Some say it’s a dying format and there is no denying the damning statistics, but neverless bands are still undertaking CD pressing, so let’s learn about how to do it properly.
To hold a physical product in their hands
To see the artwork, have a booklet, and lyrics/credits to read
Greater profit margin
Can bundle with merchandise
Some fans still prefer physical formats to digital
To have something to autograph for fans
Can be more personal to hand a copy to your fan, or include a handwritten note
For competition giveaways and free promotion handouts
To have it stocked in physical stores
Radio stations still like CDs
Reviewers & Press often want copies of your CD
To experiment, if you got the balls – ie if your heart tells you it’s not necessary
If your target market is that which prefers digital
Low budget, when pressing and postage will hurt your wallet
Uncertain fanbase, you don’t want to be left with physical items clogging up your stockroom
Not a live gigging band
If physical stores are unlikely to stock your CD anyway
Digital only singles or EPs
Less than 300 copies is generally done by Replication, the process of creating a glass master and stamper of your data (CD Audio, CD-Rom, DVD video) then injection moulding the discs using that stamper.
Over 300 is generally Duplication, the process of taking blank, recordable discs (CDRs or DVDRs) and writing the information on them with a laser.
Turnaround time – Around 2 weeks in most cases
Anywhere from $2 to $5 per unit, which adds up to $2000 pretty quickly if you’re ordering a lot.
The more copies you order, the less it costs per unit. Companies will often quote you on multiple quantities
Depends if you order Digipak, jewel case, shrinkwrapping, barcodes, and how many pages in your booklet
A recent quote that I have gone ahead with, is 500 x 4 panel digipaks with a 12pg booklet for $1595 inc postage.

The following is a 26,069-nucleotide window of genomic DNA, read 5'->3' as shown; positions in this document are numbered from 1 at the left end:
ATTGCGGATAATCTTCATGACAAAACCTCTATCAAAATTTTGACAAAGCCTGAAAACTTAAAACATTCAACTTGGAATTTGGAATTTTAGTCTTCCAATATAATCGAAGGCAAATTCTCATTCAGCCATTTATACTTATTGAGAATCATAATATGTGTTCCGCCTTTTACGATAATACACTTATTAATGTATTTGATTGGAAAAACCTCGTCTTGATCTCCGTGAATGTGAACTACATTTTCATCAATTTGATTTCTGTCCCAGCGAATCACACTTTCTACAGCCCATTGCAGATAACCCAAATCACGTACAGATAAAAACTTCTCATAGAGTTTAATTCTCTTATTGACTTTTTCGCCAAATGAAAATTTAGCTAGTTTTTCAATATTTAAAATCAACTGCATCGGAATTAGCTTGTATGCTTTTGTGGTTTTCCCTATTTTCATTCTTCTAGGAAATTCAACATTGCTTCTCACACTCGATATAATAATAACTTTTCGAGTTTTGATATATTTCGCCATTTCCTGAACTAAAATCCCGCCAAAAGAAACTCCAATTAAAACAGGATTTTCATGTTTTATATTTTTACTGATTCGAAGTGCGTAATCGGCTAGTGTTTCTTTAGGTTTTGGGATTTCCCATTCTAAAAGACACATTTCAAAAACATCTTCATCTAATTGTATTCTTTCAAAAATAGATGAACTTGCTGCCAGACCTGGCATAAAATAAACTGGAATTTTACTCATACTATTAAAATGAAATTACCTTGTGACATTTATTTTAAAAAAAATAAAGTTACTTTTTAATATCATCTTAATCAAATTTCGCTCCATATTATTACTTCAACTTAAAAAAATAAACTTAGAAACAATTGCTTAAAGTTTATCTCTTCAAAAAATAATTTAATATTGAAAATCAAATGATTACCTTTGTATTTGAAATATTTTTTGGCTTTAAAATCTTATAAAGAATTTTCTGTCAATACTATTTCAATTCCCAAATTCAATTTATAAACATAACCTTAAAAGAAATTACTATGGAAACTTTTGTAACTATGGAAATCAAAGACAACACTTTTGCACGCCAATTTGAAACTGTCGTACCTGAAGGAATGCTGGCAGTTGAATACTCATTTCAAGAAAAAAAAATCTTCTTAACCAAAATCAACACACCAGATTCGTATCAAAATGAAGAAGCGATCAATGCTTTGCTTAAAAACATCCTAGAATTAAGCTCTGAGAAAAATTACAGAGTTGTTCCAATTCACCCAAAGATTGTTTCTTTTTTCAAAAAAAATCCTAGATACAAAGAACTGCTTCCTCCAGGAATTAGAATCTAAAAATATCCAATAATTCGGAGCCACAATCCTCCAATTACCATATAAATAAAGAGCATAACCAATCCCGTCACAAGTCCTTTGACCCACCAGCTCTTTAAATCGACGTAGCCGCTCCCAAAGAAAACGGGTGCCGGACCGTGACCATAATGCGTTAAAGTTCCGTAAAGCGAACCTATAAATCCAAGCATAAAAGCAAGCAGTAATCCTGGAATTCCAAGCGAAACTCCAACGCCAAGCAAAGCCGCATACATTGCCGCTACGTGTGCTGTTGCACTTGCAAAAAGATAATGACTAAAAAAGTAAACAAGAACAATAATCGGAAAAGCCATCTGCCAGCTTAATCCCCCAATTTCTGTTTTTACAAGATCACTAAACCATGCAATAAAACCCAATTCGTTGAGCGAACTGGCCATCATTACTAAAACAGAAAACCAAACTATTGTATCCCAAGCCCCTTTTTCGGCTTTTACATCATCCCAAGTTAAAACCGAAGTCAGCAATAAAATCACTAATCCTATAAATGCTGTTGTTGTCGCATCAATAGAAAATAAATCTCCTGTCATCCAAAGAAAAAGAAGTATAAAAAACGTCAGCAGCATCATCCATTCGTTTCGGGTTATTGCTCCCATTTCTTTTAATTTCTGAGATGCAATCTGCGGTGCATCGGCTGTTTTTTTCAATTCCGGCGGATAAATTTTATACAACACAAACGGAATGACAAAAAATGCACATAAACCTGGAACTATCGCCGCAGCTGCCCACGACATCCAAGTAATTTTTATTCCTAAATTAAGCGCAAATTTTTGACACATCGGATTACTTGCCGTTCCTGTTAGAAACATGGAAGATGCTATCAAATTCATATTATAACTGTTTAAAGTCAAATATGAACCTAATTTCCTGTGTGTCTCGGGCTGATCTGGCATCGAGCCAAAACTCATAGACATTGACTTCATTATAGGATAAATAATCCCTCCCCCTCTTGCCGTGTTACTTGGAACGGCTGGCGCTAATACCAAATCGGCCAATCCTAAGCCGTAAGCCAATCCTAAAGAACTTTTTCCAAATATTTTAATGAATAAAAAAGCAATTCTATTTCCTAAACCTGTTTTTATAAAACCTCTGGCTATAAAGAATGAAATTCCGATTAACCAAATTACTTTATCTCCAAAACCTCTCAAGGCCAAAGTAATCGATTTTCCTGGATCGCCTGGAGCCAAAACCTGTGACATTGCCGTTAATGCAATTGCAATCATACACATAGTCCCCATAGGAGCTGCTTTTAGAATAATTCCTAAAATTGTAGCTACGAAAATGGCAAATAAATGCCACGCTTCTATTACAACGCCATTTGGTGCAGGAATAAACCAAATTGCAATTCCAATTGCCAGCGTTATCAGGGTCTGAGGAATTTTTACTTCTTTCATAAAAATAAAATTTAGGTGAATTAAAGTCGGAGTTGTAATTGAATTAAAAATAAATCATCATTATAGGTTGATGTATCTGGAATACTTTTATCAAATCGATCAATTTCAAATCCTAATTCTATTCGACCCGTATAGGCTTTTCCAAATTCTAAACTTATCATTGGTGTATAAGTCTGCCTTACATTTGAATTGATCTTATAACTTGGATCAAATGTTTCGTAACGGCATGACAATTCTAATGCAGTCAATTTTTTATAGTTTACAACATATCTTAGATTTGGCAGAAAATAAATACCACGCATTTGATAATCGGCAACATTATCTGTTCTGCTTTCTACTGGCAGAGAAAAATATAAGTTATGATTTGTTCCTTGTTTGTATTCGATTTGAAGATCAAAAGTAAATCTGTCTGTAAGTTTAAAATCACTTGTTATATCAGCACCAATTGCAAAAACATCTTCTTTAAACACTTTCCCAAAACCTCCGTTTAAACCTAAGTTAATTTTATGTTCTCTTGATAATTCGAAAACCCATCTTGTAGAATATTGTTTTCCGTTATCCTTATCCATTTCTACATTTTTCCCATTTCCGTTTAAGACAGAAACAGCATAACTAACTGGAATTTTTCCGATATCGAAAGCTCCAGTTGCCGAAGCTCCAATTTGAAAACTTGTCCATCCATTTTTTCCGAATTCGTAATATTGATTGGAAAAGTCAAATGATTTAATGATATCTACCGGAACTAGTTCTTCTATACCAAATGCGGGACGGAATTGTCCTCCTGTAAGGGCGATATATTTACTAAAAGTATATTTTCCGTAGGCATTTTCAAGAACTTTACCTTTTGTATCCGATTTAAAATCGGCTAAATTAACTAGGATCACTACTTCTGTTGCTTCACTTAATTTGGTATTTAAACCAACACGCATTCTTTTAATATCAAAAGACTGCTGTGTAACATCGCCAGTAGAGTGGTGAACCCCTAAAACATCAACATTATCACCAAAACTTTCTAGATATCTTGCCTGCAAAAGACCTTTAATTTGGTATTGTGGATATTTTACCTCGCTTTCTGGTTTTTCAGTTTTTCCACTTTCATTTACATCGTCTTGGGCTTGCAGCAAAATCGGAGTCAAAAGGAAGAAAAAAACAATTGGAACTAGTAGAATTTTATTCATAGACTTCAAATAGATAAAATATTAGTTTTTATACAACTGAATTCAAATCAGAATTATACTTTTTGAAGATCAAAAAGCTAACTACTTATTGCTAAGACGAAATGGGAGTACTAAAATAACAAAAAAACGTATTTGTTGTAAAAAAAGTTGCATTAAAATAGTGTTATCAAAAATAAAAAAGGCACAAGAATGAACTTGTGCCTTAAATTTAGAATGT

Format – DDP where possible, that is Disc Description Protocol. An error-protected delivery format that has become industry standard for reliable CD & DVD replication. Your Producer should be able to provide this on Audio CD or digital. You may also use high-quality WAV masters, but just check with your pressing company first.
Test – Test your CD masters only on a set top CD player, computers can affect the file formats
Submit – Provide via Dropbox, post master CD in mail, or drop into store if local
ISRC encoded – We chatted about this on episode 24, click here for the shownotes
Barcodes – Consider if you need these or not. They usually cost an extra $50 or so. Only really useful if being stocked in stores.
Find an artist (or DIY) for front cover and booklet/layout. Can be the same person or can be different.
You should provide a concept/idea of what you want and be available to provide feedback throughout. You should also provide them with a word file of lyrics, credits and anything you want included in the design.
Get PDF templates from your Pressing company with specifications they require. Give these to your artist who can make sure it’s all to spec.
Other technical art stuff – Leave 3mm bleed, switch off the template layer, leave the registration marks turned on, then output everything as PDFx1a.
Upload to dropbox, or submit on a CD or USB
Research websites of both local stores and online providers.
Get quotes. Some will have prices/quotes on their websites, others you will need to email/phone.
Read reviews & ask other bands about their experience.
Choose a company that are helpful, quick to communicate, good info on their website and good price.
Give free downloads or discount codes with your physical sales
Upsell merch when people buy a CD from your online store
Get you CDs to online distributors who have their own stores plus eBay and Amazon
Templates, examples and guides are available in the BandTools database, to access visit our Patreon page to subscribe!